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Meet Edward

March 13, 2011

There are certain people that cross your path in life that you just never forget, and Edward is one of them.  For about three years when I lived in public housing in Seattle, dirt poor, isolating and extremely depressed, Edward was about the only person I had daily contact with.

I had seen this man and walked passed him all through my high school years, said hello, but never really given him a second glance. He makes a living selling “Real Change,” which is a newspaper put out by the homeless population in Seattle. His voice is loud, friendly, and clear, he greets everyone he passes, “Real Change, thank you ma’am. Have a good day.” He knows the regulars who frequent the Safeway on 42nd and Brooklyn in the U-District, many people will often even bring him things, and he is out there rain, snow, or shine, which is a lot to say with Seattle weather.

It wasn’t until I was riding my old crappy grocery getter bike that I stopped and finally got to know this man who I now know as “Grandpa Edward.” He loves whole milk and mangoes, and every time I could afford it, I would go in and get him some. We would always share a cigarette and shoot the breeze for at least an hour or so. If I didn’t come by for a few days, he knew something was up and would be worried. We would split double coupons and share the cost of detergent and laundry soap. Sometimes my conversations with him were my only human contact for the entire day.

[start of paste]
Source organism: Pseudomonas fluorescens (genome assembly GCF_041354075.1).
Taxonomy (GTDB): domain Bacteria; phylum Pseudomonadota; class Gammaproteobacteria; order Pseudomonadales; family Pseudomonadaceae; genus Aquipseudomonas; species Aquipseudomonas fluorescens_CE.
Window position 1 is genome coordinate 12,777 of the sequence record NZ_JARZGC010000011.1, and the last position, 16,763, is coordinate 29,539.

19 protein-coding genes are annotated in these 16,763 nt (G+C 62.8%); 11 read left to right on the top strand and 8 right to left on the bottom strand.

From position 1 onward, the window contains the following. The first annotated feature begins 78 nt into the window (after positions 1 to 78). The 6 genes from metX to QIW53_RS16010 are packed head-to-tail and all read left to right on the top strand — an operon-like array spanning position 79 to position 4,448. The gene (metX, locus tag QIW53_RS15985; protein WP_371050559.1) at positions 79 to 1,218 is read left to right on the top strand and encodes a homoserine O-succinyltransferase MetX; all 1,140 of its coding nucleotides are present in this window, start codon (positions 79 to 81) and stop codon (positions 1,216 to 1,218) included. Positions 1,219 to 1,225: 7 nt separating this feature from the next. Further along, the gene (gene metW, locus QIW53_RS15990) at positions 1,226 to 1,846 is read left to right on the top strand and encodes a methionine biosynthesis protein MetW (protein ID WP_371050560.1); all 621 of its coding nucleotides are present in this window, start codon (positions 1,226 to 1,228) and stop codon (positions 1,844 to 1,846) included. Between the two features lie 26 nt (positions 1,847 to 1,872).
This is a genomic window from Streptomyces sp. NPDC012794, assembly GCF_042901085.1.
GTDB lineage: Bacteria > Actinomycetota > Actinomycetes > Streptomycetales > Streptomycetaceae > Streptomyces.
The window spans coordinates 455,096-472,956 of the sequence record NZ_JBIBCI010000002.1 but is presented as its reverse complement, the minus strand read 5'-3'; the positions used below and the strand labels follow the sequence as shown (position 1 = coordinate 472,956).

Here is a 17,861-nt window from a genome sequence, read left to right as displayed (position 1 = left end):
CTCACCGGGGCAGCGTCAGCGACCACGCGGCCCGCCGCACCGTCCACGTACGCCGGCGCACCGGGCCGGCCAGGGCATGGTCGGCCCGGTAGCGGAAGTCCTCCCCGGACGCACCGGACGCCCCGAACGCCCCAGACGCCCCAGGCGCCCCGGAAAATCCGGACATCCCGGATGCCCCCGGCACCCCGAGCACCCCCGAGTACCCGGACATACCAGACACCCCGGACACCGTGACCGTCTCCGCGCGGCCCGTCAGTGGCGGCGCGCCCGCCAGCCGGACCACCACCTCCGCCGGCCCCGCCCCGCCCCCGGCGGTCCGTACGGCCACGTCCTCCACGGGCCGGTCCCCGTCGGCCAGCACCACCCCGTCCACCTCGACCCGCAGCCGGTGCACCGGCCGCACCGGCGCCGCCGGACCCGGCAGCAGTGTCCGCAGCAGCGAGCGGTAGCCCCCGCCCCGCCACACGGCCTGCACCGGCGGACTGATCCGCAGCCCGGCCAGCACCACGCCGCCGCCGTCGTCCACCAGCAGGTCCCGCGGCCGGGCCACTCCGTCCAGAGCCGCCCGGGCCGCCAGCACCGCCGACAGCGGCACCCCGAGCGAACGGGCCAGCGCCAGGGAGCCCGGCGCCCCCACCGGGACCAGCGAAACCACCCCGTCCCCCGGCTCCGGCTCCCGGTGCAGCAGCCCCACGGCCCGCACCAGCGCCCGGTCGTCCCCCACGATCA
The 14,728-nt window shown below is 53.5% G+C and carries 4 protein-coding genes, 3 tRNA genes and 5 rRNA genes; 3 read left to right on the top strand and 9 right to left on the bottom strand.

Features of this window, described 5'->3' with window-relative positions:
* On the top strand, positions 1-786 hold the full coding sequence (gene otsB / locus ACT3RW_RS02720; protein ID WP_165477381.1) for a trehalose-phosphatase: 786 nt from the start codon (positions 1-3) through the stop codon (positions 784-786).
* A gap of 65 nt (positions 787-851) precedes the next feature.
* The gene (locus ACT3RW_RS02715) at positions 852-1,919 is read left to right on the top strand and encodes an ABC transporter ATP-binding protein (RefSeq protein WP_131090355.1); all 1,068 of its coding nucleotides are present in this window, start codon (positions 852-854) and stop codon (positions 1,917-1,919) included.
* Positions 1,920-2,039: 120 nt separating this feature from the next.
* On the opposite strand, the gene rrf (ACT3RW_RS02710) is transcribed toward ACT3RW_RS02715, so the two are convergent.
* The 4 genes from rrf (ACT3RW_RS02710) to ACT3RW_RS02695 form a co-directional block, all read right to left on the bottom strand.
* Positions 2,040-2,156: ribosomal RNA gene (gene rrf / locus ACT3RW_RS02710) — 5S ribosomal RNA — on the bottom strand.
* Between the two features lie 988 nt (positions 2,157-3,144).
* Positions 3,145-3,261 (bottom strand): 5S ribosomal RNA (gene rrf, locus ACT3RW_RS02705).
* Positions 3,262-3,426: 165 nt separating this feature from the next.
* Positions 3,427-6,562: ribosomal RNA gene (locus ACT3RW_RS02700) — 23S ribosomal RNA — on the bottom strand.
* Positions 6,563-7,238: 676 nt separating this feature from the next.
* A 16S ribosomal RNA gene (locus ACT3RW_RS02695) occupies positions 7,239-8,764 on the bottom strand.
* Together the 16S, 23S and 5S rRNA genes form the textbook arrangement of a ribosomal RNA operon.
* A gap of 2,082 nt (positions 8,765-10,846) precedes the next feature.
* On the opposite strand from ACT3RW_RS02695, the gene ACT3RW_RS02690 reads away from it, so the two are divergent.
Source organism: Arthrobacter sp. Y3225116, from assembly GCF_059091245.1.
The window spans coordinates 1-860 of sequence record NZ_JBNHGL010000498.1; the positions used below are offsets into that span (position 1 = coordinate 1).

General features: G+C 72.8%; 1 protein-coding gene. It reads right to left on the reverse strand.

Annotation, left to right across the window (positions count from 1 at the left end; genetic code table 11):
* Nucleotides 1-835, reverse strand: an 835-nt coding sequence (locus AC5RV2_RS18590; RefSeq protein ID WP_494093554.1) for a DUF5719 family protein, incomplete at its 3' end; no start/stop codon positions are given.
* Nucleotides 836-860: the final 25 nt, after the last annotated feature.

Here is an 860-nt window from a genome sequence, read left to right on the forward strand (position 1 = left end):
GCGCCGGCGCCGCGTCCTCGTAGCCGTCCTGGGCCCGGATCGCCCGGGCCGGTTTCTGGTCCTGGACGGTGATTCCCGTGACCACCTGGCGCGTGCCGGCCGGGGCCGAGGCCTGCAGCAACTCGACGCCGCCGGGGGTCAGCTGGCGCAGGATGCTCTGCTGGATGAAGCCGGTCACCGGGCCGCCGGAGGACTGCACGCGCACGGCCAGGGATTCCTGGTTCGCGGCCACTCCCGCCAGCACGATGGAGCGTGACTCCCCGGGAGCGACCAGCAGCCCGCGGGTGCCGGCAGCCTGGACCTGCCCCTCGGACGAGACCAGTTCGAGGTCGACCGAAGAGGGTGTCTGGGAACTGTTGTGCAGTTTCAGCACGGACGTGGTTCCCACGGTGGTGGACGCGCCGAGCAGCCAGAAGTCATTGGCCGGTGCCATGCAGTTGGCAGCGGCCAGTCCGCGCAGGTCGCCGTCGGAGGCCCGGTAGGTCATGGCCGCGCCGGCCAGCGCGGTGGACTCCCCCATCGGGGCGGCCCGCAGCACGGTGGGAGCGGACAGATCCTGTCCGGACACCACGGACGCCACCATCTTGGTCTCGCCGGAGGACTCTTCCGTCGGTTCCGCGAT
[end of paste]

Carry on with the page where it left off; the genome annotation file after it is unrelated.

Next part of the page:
This man is amazing. How blind was I just walking by him all those years in college? He makes his entire income off of what he makes selling his papers, he doesn’t live off of anything from the state. He is a proud man and if you’re up to no good or need to be put in your place he will tell you so.

I now have a friend taking classes at the university in the area. He lets me know that he is taking care of Edward whenever he goes up there and I am grateful for that. When I was living in NC, my mom even made a special trip down there to see Edward and I got to talk to him on her cell phone. It’s hard to express in words what an impact this man had on my life. He was genuine, giving, and just flat out honest. I miss Edward, I worry about him, and you can be sure he will be one of my first stops when I get back to Seattle.

2 Comments leave one →
  1. Lorrie Hensley permalink
    March 19, 2011 12:49 am

    What a wonderful tribute to a beautiful man. I am so glad you wrote this. I often think of Edward too, and am grateful he came into your life. You have a gift to give Bethany, to yourself and many like Edward, by getting to know the truth about people and never taking what you see as who they are. Keep Edward’s wisdom within yourself.

    • Faith permalink*
      March 19, 2011 8:33 am

      its time for a visit and check up on him soon i do think!

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